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Letter to John Carmack (phoboslab.org)
149 points by austinhallock on Aug 3, 2012 | hide | past | web | favorite | 133 comments

I am 100% with Carmack. Sorry, guy. JavaScript is crap. The reasons that JavaScript sucks have been hashed to death in the past. If you are already disagreeing with me, then anything I say here won't change your mind, because you've already heard the arguments before and built up a repertoire of responses. That's fine, whatever floats your boat. Lots of fun games have been, and will be written, in silly languages like JavaScript and ActionScript and whatever. People used to write games in assembly, and they were still fun. In the end, it's the game that matters.

But don't tell John Carmack, or any of the other many people who have been writing simulation engines and 3D rendering engines since around when you were born to use your web browser scripting engine. Seriously. (Also before I was born.)

And unsecured access to the graphics stack is a terrible idea. Flash already randomly causes my GPU to crash.

Do you not see the rhetorical problem with what you're saying? To come in here with a controversial statement and preemptively write off all oppositional viewpoints is to act in exactly the same way you deride pro-JavaScript proponents for allegedly behaving.

Of course javascript is crap...

...however, this is also true of every other part of web programming: HTML and CSS are similarly a mixture of academic navel gazing nonsense and ugly cludges designed by committee.

The fact is that HTML5 is still really only version 0.1 of where web programming should be- But this doesn't mean it isn't improving. The fact is that having portable code snippets that can execute within a website is extremely powerful and right now javascript is essentially the only way to accomplish this.

You don't have to love javascript to love what it allows you to do.

The fact is that HTML5 is still really only version 0.1 of where web programming should be

That's one way of looking at it. Another point of view is that HTML already does far more than it needs to, to serve as a perfectly adequate hypertext format. It could be argued that it's a mistake to try to morph the web-browser into a crappy OS and / or a poor man's UI remoting technology, when we already have perfectly good operating systems and technologies for remoting out UIs or delivering applications to remote locations.

Perhaps instead of trying to make the browser a Swiss-Army-Do-Everything-Polymorphic-FrankensteinsMonster-OperatingSystem-XServer-ApplicationRuntime, we should just use the browser to browser hypertext, and hand off handling of these other issues to purpose specific software that was designed to do that.

we already have triple figures of good operating systems and technologies for remoting out UIs

We only have one web stack, it may differ a little at the bleeding edge, but that the core its the same stack deliverable to pretty much every user and device in the world.

(disclaimer, I work on aforementioned Firefox OS :)

> The reasons that JavaScript sucks have been hashed to death in the past. If you are already disagreeing with me, then anything I say here won't change your mind, because you've already heard the arguments before and built up a repertoire of responses.

You're implying I'm closed-minded because I have an opinion. I would actually like to hear your reasons for saying JS is crap/silly.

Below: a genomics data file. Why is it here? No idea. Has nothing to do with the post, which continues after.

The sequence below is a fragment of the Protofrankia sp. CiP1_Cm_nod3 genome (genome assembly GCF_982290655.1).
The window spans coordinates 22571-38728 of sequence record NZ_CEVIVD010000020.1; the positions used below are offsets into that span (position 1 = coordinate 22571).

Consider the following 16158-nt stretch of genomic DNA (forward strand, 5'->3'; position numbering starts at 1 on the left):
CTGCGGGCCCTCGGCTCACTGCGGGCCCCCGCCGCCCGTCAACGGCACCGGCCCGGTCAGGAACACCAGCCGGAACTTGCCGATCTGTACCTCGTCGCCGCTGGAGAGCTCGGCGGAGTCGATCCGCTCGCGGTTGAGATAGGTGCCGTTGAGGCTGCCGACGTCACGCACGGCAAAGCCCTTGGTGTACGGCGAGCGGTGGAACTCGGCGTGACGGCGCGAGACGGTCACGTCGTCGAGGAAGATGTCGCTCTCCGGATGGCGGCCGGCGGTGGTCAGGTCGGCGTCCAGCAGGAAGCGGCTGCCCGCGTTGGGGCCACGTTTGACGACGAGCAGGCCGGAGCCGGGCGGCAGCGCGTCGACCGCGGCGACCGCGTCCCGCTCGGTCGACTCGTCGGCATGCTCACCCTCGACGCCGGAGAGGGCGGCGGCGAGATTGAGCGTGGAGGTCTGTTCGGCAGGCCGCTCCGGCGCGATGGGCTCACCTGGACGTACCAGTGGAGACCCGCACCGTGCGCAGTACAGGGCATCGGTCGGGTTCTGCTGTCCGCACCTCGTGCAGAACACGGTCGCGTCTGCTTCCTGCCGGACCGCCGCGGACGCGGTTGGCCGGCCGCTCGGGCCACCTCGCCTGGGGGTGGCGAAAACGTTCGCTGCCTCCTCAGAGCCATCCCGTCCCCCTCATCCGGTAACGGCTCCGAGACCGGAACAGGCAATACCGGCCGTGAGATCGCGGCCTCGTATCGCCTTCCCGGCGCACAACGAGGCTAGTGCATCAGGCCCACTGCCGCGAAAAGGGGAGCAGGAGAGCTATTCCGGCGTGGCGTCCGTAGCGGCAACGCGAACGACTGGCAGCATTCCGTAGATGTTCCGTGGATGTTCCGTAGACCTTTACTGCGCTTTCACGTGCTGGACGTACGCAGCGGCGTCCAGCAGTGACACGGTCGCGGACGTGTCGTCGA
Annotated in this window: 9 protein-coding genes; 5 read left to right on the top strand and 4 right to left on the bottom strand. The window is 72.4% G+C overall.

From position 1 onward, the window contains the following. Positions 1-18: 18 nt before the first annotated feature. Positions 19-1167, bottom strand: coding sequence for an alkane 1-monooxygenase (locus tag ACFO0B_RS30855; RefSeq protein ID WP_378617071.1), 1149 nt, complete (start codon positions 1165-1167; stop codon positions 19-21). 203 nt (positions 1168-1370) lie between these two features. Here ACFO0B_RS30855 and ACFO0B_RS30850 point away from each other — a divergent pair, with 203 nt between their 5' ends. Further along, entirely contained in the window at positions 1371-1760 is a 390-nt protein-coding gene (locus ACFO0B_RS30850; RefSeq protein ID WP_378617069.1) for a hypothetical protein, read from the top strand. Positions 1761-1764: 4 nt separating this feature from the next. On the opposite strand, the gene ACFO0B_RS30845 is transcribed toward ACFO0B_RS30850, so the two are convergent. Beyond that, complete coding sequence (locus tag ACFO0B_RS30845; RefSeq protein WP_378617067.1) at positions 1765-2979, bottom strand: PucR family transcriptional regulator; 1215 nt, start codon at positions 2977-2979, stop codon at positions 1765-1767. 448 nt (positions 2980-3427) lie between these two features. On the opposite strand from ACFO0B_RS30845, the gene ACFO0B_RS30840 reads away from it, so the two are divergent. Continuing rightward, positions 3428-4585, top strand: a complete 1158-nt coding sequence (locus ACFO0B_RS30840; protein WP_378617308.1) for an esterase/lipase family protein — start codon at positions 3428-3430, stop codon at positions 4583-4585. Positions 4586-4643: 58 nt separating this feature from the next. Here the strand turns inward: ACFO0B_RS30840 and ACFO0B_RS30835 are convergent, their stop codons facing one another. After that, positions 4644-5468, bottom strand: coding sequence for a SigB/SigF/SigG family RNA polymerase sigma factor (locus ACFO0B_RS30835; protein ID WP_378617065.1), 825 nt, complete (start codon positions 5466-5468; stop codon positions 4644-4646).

It seems to me like you missed the point of his letter to Carmack entirely. He's saying it doesn't have to be the greatest tool for the job, he's saying it's a good intro for would-be programmers and dabblers.

And don't give me that "when you were born" line. It's built to hinder fresh, new ideas and perspectives.


A dinosaur who tries to refrain from using the "When I was your age..." line.

> He's saying it doesn't have to be the greatest tool for the job, he's saying it's a good intro for would-be programmers and dabblers.

Perhaps. But we should be able to do better. Pygame, for example -- The example I found[1] looks quite nice and easy to use:


Pygame can be a pain to install sometimes. Things that package dependencies into a single binary (like Love2D) are easier to setup, but often lack the out-of-the-box interactivity that JavaScript tools provide.

Pygame is effectively just SDL.

If you are going to depend on OpenGL anyway, Pyglet is even nicer for newbies

Javascript is the new BASIC then? If so, it is better.

I've been writing "writing simulation engines and 3D rendering engines since around when you were born" and I love JavaScript.

Like most C/C++/ASM programmers I hated it at first and I'm under no delusion that it's going to replace C/C++/ASM any time soon. But like many say, "the right tool for the job". By any measure Lua is complete shit and yet Carmack made it popular by using as the glue for most of his games.

JavaScript does many things extremely elegantly and the environment it runs in is fun, cross platform and accessible. It's fun to make things in JavaScript the same way it was fun to make programs on my Atari 800, Commodore 64. You type something and click "refresh" and it's up. No downloading a 2-4gig dev environment. No finding 4 SDKs you need to install. No figuring out how to get your image libraries to link. No worrying about how to get the initial screen up,

And even better, when it works you just send you friends a link. No installing. No worries if they are on OSX and you are on Windows or Linux.

Are you going to write Shadow of the Colossus in JavaScript? Probably not. But ICO? Yea, no problem. Any Zelda to date? Sure. 80-90% of all games ever shipped would run just fine in JavaScript at this point in time. Very few games actually need every once of perf.